Odisha government failed to act to prevent horrific crimes in Kandhamal

This is an important event to mark one of the most horrific incidents of communal violence that has taken place in India in the recent past. They say that those who do not remember the past, are bound to repeat it. This is precisely why we must remember what happened in Kandhamal so that such incidents are never repeated.
Kandhamal, in Odisha, among the poorest districts in India, was home to one of 21st century India’s most gruesome riots in December 2007 and August 2008. The trigger for the violence was ostensibly the killing of a Hindu religious leader, which, after hate propaganda by Hindu right-wing forces quickly descended into a spiral of attacks against Dalit and Adivasi Christians in the district.
My association with Kandhamal lay primarily in heading the National People’s Tribunal. We brought out a report which unequivocally concluded that “the carnage in Kandhamal is an act of communalism directed mainly against the Christian community, a vast majority of whom are Dalit Christians and Adivasis; and against those who supported or worked with the community.”
What exactly happened in Kandhamal? After Swami Lakshmananda Saraswati, a Hindu priest, was killed, a sense of “collective guilt” was imposed on Christians in the district, inhabited by tribals and Dalits. The two main communities are the “Kandhas” and the “Panas”, and neither community was left untouched. Scores of people were killed, hundreds of villages were ransacked, thousands of houses were looted and burnt. Overnight, over 75,000 people became homeless. Mainly one community bore the brunt of all this violence, as those who lost their homes, villages and belongings were predominantly Christian.
Churches, schools, colleges, philanthropic institutions, even leprosy homes and TB sanatoriums were destroyed and looted. Schooling and education came to a standstill, dozens of women were raped and molested. And many were also forced to renounce Christianity, and/or reconvert to Hinduism.
The state government of Odisha completely failed to act to prevent the horrific crimes. They tried to portray this as an inter-tribal dispute, instead of acknowledging the gravity of the violence as a communal issue. The government appointed two commissions, as is usually the case in such matters, but both were ineffective. Neither commission issued any report, not even an interim report. Nearly 15 years on, there are no signs of any reports either. Such commissions, especially those set up after incidents of communal violence, tend to be nothing more than mere eyewash, intended to temporarily placate, but mostly never materialise into anything meaningful.
The way the Kandhamal incident was handled is a textbook example of the failure of India’s criminal justice system. Almost all trials involving such incidents, such as 1984 Punjab and 2002 Gujarat, are victims of this failed system. Supreme Court Advocate Vrinda Grover and Law Prof Saumya Uma prepared a detailed report on the Kandhamal incident, demonstrating with hard facts the stark problems of the criminal justice system. Communal riots cases tend to be treated as cases of routine violence, falling into the quagmire of the Indian court system like any other criminal case. Lackadaisical investigation and prolonged trials invariably end up in acquittals. Add to this the colossal waste of resources spent on trials over years.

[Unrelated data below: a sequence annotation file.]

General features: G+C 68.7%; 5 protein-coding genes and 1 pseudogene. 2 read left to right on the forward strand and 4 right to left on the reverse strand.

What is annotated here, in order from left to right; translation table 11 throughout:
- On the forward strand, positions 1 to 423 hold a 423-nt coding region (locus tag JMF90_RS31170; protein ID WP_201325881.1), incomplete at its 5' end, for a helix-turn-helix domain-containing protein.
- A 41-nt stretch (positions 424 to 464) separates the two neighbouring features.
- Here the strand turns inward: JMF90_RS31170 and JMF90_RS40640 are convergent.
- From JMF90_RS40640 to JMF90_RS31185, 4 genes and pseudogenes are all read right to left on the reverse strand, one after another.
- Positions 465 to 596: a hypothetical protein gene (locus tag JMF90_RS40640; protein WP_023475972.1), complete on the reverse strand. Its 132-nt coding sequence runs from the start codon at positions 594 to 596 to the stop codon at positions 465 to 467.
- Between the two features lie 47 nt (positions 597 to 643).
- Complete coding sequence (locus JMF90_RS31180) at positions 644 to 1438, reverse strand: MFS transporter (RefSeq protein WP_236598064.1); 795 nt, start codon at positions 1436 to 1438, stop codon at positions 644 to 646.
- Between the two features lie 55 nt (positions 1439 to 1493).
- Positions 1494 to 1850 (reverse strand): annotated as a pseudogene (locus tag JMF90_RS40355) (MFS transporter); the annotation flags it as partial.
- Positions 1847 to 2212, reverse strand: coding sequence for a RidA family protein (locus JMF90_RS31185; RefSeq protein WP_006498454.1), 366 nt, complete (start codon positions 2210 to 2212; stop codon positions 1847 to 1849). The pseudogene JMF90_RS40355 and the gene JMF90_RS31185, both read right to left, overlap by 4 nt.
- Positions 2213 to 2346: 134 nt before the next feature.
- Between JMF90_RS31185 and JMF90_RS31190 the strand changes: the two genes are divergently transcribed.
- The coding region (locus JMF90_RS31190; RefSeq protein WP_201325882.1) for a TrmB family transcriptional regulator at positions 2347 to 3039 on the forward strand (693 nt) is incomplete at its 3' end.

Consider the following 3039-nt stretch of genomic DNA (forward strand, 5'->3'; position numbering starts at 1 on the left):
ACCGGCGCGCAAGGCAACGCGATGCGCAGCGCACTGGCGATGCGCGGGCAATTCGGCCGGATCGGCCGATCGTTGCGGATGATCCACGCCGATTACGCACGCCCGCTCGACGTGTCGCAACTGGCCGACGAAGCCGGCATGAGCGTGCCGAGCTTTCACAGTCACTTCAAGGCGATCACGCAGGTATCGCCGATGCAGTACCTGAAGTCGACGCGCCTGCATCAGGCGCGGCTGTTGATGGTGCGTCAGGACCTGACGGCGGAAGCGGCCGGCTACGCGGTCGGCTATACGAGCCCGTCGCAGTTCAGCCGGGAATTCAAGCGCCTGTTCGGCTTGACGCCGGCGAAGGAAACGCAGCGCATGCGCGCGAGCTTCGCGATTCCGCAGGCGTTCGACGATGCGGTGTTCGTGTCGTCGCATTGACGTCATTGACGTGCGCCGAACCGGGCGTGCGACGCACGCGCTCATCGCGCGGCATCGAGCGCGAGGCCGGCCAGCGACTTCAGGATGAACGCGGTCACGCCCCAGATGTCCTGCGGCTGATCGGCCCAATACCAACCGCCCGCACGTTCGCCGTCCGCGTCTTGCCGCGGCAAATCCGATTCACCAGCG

In Kandhamal, for example, out of 3300 complaints, only 800-odd FIRs (First Information Reports) were lodged, of which only 500-odd were charge-sheeted. Fast track courts were then appointed to deal with these cases. But, as is the norm in such cases, the justice dispensed by these courts was in fact “speedy injustice”. Actual murder conviction happened only in two cases! There were a few other cases where conviction happened, but for lesser offenses…
Unfortunately, Modi’s rhetoric around marking the horrors of partition appears to be precisely all that it ought not to be. Partition was not merely a one-sided sacrifice, people of many faiths lost their lives, in many parts of undivided India, and almost all of those deaths were meaningless. This holds for any and every act of communal violence that this country has seen since. Any act of commemoration should acknowledge the meaninglessness and futility of such violence, and proactively attempt to repair past wrongs and prevent future violence. This is what was done about the holocaust in Europe, and the nuclear attacks in Japan. We need to do something similar here.
We will do well to recall that the Constituent Assembly, despite being dominated by Hindus (at 85%), also embedded the sentiment of communal peace and harmony in India in its project of building a new nation. The Constitution drafters took pains to protect the interests of the minority, the oppressed, and the dissenters. The post-partition project of making India a secular and peace-loving nation is slowly and deliberately being made to come undone. Partition and all communal incidents that followed in independent India should be remembered for the right reasons. I hope that Kandhamal Day going forward will pursue this mission, of ensuring that we do not forget, and we do not repeat our transgressions. Harmony and kindness are as essential to development as economic prosperity. If India aspires to greatness, these are all fundamental building blocks that cannot be ignored.

By A.P. Shah, Matters India
(The writer is the former Chief Justice of Delhi and Madras. This was part of the inaugural address on August 25, 2021, at the 13th Kandhamal Day remembering the anti-Christian pogrom in Odisha in 2008)